In ancient times, the Nile split the imperial city of Thebes in two parts:
On the east bank, a fertile garden where 80,000 Egyptians lived and worked, called “City of the Living;”
and along the west bank, Egyptian royalty huddled with their architects and priests to select the best nest for rest in “City of the Dead.”
Occasionally, it was a family affair, with namesake mummies networking in the same vicinity–no doubt, making it easier to pay respects on Pharaohs Day.
Unlike Giza, the only thing resembling a pyramid in the Valley of the Kings is Al Qurn, the highest peak in the Theban Hills at 420 meters.
Perhaps this gave the pharaohs some ancestral comfort, knowing their final journey to eternity had topographical similarities.
At last count, international expeditions have excavated 65 crypts concentrated within the Valley of the Kings and Queens, with only 11 tombs available for viewing.
But the most remarkable thing about this vast necropolis is what’s waiting to be discovered. Hardly a day goes by without hearing of a new discovery from the dozens of white “dig” tents that dot Luxor and Giza.
Easily, the most famous discovery came from British archaeologist, Howard Carter,
whose remarkable discovery of King Tutankhamen’s tomb in 1922 created a global sensation.
But seeing is believing.
Viewing the tomb requires a special ticket, and admission is limited.
While the tomb’s treasures have been removed, (see Egyptian Museum Mania),
the mummy and first sarcophagus remain intact.
Equally impressive is the remote Temple of Deir el-Bahri (KV22), anchored to the rockface below Al Qurn.
It was commissioned by Hatshepsut, who broke the aristocratic glass ceiling in 1480 BC by becoming Egypt’s first female pharaoh. Throughout her 22-year reign as king, she cross-dressed as a male, wearing a fake beard, a traditional headdress (nemes) with cobra, and a short kilt like her male predecessors.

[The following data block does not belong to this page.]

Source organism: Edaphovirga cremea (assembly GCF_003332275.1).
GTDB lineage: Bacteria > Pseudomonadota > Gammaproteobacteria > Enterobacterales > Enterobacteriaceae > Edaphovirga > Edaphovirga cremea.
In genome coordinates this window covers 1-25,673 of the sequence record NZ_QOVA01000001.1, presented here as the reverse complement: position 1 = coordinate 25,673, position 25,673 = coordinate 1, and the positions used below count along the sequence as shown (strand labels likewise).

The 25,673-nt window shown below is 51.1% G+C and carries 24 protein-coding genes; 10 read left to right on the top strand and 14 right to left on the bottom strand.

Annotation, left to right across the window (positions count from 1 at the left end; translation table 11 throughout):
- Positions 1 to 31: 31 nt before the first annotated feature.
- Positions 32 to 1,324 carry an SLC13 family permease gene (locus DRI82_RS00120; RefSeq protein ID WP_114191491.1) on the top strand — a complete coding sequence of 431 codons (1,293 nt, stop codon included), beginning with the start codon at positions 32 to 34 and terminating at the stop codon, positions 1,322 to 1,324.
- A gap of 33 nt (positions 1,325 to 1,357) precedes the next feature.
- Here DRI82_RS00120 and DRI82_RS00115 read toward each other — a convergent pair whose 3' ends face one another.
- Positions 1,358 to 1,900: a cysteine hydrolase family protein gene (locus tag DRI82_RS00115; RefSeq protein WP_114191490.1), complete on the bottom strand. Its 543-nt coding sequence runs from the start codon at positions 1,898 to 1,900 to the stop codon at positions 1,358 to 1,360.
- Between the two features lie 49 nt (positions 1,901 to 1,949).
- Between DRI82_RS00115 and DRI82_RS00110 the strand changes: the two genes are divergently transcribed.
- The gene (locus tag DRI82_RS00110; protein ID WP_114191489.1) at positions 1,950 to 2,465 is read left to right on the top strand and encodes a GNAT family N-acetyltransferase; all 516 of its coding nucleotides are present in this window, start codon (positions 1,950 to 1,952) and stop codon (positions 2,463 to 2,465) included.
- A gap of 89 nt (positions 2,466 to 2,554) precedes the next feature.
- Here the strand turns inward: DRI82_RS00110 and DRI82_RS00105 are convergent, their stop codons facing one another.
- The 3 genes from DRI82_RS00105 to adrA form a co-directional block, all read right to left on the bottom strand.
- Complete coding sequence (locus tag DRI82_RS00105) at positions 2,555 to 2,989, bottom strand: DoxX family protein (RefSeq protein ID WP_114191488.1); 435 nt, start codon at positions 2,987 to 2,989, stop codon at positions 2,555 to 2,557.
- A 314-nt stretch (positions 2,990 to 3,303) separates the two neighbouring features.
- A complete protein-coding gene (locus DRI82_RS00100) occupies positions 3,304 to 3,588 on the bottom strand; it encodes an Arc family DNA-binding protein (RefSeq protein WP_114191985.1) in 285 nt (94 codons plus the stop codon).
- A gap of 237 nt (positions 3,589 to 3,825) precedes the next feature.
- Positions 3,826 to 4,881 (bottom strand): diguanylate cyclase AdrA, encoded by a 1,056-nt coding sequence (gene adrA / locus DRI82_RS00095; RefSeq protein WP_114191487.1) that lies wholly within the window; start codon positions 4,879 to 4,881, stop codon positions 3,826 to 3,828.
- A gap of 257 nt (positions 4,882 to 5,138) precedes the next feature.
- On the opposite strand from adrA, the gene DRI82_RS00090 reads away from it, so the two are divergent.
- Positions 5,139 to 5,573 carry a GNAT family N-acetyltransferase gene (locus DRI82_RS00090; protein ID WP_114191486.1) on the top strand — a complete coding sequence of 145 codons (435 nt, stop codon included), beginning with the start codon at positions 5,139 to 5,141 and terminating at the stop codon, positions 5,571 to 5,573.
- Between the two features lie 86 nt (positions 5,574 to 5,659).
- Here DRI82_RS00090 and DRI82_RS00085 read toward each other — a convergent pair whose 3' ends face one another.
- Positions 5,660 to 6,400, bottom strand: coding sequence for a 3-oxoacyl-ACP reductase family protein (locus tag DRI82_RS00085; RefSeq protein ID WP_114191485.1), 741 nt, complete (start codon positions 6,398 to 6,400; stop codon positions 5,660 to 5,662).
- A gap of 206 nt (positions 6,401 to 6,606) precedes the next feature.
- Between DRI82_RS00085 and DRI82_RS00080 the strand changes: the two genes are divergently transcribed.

While controversial as a female pharaoh, and all but erased by her successors, Hatshepsut’s place in history was secured as the only female interred in the Valley of Kings.
Nearby, the Valley of the Queens is only 2 km away by club cart conveyance,
where the shining star of the valley is Nefertari’s tomb.
Officials require a special admission ticket–that only allows 10 visitors at a time to roam through the chambers for only 10 minutes–upon theorizing that reduced traffic likely reduces environmental impact.
Nefertari was the first of Ramses’ II Great Royal Wives (6 in total). In fact, he was so smitten by Nefertari’s beauty, that he built her the grandest tomb on the block, and shared his glory side-by-side at Abu Simbal.
Besides her good looks, Nefertari earned her place at the palace table as the king’s court communicator. She was a writer, a strategist, and a skilled diplomat in support of her husband.
A long tunnel empties into an antechamber…
followed by a second staircase,
that leads to a burial chamber…
supported by elaborately painted columns,
with finely decorated funerary rooms at the wings,
featuring the sacred bull and seven celestial cows, who collectively represent the Goddess Hathor.
Given today’s global issues of gender identity, glass ceiling theory, propaganda, and branding, it might be wise to take a papyrus out of ancient Egypt’s playbook for the benefit of clarity.